Once farming is moved indoors, it’s critical to have environmental controls to modify the environment as it drifts. Precision control of lighting, nutrients, irrigation cycles, CO2 levels, and the surrounding environment essentially eliminates the risks of external contamination. The result of automation and precision control of the complete grow process is predictable and impressive.
Consider the pros aeroponics can offer:
- No dirt is required—Plants get their nutrients from water that comes in direct contact with roots. Dirt is not part of the equation, and that eliminates the most common way harmful pests are introduced to the plants.
- No pesticides required—No soil eliminates the number one pest vector for a grow. And no pests mean no pesticides. With aeroponics, growers don’t have to worry about failing regulatory testing due to the contamination of potentially harmful pesticides.
- Cloning—By cloning their own plants indoors, cultivators can greatly reduce the risk of contamination that comes with bringing in young plants from other sources. Some cultivators are even engaging with genome editing services to ensure there’s no variance in the consistency of their genetics and harvests.
- Precision—Some indoor grow systems enable repeatable precision software-controlled dosing aligned with grow recipes. All key elements—from pH levels to the nutrients to the hours and intensity of light—are closely monitored and adjusted to optimize the growth plan and ensure consistent results. If a yield passed testing once, growers can count on it passing testing again and again.
- Automation Cruise Control —An automated system can cut labor costs while ensuring the grow recipe is strictly adhered to, delivering consistently high-quality and repeatable yields. A grow system that ensures correct monitoring and dosing through automated decisions, rather than manual labor, means fewer workers are needed to tend to the plants, again reducing the chance of pest introduction to the plants.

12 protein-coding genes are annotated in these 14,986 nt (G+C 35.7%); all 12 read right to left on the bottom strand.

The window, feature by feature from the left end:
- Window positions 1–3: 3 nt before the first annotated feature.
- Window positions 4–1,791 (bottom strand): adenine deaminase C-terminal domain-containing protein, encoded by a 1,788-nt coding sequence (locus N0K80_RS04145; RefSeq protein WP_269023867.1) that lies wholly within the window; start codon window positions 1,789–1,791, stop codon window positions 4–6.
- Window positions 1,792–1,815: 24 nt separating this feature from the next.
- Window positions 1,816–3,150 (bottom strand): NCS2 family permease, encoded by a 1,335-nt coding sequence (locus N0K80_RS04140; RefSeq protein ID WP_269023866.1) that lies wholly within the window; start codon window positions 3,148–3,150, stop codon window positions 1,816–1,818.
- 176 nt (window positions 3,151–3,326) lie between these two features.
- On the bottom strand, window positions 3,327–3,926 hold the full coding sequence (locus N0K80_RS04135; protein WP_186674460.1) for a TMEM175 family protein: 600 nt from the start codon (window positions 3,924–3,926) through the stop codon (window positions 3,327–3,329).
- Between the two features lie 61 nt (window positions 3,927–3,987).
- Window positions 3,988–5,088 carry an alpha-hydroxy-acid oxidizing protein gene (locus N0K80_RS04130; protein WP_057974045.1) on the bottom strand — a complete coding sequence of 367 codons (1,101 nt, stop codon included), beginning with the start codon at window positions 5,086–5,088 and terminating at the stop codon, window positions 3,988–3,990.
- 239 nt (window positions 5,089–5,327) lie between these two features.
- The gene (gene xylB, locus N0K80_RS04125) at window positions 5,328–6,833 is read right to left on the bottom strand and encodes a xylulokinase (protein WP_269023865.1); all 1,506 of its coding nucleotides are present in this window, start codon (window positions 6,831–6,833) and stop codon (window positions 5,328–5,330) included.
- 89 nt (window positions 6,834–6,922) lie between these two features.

- Improving products—A tightly controlled grow environment enables easy experiments and A/B testing. Growers can easily change just one variable and see the impact it has on the quality of the yield.
Indoor farming with advanced technology presents a new approach to cultivation that meets the challenges of today’s highly regulated and competitive environment. Beyond regulatory issues, today’s automated intelligence and precision systems can deliver dramatic improvements in yield, quality, and consistency while significantly lowering operational costs. These automated precision systems are tireless and reliable. They will execute the complete grow recipe from start to finish without variance, 365 days per year and 24 hours per day without fail or complaint.
These new systems do entail significant setup costs, and there is a learning curve. But, as a growing number of cannabis cultivators are finding, today’s precision software-controlled tech-driven approach to growing offers great yields, immediate returns, and a smart way to stay a step ahead of the competition, and two steps ahead of the regulators.